On the California ballot this November is a state measure that would cap dialysis clinics’ profits at 15 percent, forcing them to offer rebates to insurance companies at the end of every year if dialysis companies’ margins exceed that cap. About 66,000 people need dialysis treatments in the state. With a population of 37 million, this means that only one in 560 Californians may be affected by this initiative.
The typical California voter has to be truly perplexed at being asked to weigh in on the profits of dialysis companies. But in the Alice-in-Wonderland world of California politics – it’s easy to believe how lots of impossible things can happen before Election Day. To help give Californians some clarity on Prop. 8, consider this:
Curiosity #1 – Voters who have no financial stake in dialysis companies or who don’t know anyone on dialysis are being asked to set the profits of dialysis companies. We can go into macroeconomic theory and how market forces are best able to set prices and optimally serve customers – but there’s no need. Californians with common sense know that voting “yes” or “no” is no way to run a company or make decisions on behalf of patients’ complex health care needs.
Curiosity #2 – The ballot initiative doesn’t require dialysis clinics to invest in patient care, but proponents hope that setting caps on profits would incentivize clinics to do so. I have a hard time connecting the dots here. The more revenue a company generates, the more cash it has to plow back into the company to improve its facilities, invest in innovative technologies, and hire the best people (and yes, pay them better). The less revenue, the less cash it has to do anything.
Curiosity #3 – Proponents who are unsatisfied with patient care expect that limiting dialysis companies’ profits will lead to better care. See Curiosity #2. If dialysis patients are being poorly served, they should work through patient advocacy groups to have their concerns heard in the legislature or reported to the California Department of Public Health. If improvements need to be made, the best way to achieve them is through regulatory reform.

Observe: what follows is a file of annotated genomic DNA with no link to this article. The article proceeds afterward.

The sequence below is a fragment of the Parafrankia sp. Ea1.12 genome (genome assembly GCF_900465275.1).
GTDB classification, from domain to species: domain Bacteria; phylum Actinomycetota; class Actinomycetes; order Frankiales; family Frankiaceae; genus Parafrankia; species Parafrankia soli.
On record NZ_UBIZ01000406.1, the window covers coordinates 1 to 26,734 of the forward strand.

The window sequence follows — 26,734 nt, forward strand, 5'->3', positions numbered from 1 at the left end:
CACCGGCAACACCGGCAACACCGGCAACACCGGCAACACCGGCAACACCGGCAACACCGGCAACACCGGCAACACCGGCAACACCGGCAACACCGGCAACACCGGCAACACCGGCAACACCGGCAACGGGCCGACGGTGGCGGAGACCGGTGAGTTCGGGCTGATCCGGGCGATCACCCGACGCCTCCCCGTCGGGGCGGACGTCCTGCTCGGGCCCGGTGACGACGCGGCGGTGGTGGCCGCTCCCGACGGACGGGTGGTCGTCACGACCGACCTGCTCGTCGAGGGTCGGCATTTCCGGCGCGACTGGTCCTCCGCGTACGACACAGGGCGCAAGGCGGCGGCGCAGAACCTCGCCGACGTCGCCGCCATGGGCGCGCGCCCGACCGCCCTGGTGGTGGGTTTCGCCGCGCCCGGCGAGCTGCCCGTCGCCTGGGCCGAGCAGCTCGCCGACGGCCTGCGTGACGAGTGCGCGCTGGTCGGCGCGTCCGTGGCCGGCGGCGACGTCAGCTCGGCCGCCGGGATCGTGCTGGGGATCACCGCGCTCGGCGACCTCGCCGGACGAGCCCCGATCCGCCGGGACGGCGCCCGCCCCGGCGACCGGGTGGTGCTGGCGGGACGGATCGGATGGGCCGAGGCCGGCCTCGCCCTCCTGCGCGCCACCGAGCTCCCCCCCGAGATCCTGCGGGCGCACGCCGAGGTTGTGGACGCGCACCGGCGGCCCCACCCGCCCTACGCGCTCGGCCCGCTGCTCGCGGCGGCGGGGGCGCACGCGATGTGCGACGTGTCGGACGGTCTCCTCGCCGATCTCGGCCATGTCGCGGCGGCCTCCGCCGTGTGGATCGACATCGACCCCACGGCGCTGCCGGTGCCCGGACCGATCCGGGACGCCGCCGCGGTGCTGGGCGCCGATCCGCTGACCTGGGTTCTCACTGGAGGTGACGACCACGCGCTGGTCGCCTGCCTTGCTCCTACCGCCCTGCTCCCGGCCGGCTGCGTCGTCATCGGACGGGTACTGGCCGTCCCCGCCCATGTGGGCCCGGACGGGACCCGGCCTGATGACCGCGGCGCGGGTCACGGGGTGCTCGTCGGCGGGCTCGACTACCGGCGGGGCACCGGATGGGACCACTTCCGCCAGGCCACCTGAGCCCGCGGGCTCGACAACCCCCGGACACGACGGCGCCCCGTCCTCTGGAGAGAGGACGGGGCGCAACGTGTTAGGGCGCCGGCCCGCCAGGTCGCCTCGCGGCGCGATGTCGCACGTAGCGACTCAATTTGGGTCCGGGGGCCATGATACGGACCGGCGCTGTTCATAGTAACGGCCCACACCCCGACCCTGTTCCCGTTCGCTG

Curiosity #4 – The unions are the big backers of Prop. 8. The unions have a history of advancing their agenda through propositions said Ken Jacobs, chair of UC-Berkeley’s Labor Center. Kathy Fairbanks, spokesperson for Prop. 8’s opponents explains: “In the past . . . they’ve put in propositions that would take a strong financial bite out of hospitals and dialysis clinics. It’s a tool they were using for their organizing efforts.” Apparently, the unions have been trying unsuccessfully to organize workers in dialysis clinics for several years.
It’s hard for even think tank wonks — let alone the typical hardworking Californian — to get up to speed on all the candidates and measures we’re expected to vote on. But when in doubt, it often helps to look at a proposition’s backers.
While most Californians don’t have a direct stake on the outcome of Prop. 8, we care about our fellow residents who do. In this case, Prop. 8 is opposed by the California Medical Association, the National Kidney Foundation, the American Nurses Association/California, and the two major providers of kidney dialysis clinics. It’s easy to see why the two companies are against Prop. 8, but we should note that the organizations that care most about patients – doctors, nurses, and patients – oppose Prop. 8. This should tell voters who’s really putting patients’ interest first.
Rowena Itchon is senior vice president of the Pacific Research Institute